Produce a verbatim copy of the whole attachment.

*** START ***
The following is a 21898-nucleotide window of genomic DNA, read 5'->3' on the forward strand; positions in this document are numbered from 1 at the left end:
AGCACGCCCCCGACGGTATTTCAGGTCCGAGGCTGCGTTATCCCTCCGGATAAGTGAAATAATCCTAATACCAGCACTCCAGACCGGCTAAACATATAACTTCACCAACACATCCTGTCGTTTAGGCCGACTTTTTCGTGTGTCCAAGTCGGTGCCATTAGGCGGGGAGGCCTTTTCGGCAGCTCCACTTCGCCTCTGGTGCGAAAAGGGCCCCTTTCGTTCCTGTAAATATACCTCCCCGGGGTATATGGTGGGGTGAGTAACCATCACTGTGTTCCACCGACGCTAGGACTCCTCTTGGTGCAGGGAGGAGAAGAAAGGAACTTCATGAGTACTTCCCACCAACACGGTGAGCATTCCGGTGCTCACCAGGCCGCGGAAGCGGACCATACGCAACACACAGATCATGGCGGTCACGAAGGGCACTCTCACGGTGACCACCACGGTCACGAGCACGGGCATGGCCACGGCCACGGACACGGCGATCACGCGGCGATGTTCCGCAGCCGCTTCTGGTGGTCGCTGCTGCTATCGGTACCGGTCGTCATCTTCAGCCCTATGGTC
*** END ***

The following is a 21898-nucleotide window of genomic DNA, read 5'->3' on the forward strand; positions in this document are numbered from 1 at the left end:
AGCACGCCCCCGACGGTATTTCAGGTCCGAGGCTGCGTTATCCCTCCGGATAAGTGAAATAATCCTAATACCAGCACTCCAGACCGGCTAAACATATAACTTCACCAACACATCCTGTCGTTTAGGCCGACTTTTTCGTGTGTCCAAGTCGGTGCCATTAGGCGGGGAGGCCTTTTCGGCAGCTCCACTTCGCCTCTGGTGCGAAAAGGGCCCCTTTCGTTCCTGTAAATATACCTCCCCGGGGTATATGGTGGGGTGAGTAACCATCACTGTGTTCCACCGACGCTAGGACTCCTCTTGGTGCAGGGAGGAGAAGAAAGGAACTTCATGAGTACTTCCCACCAACACGGTGAGCATTCCGGTGCTCACCAGGCCGCGGAAGCGGACCATACGCAACACACAGATCATGGCGGTCACGAAGGGCACTCTCACGGTGACCACCACGGTCACGAGCACGGGCATGGCCACGGCCACGGACACGGCGATCACGCGGCGATGTTCCGCAGCCGCTTCTGGTGGTCGCTGCTGCTATCGGTACCGGTCGTCATCTTCAGCCCTATGGTC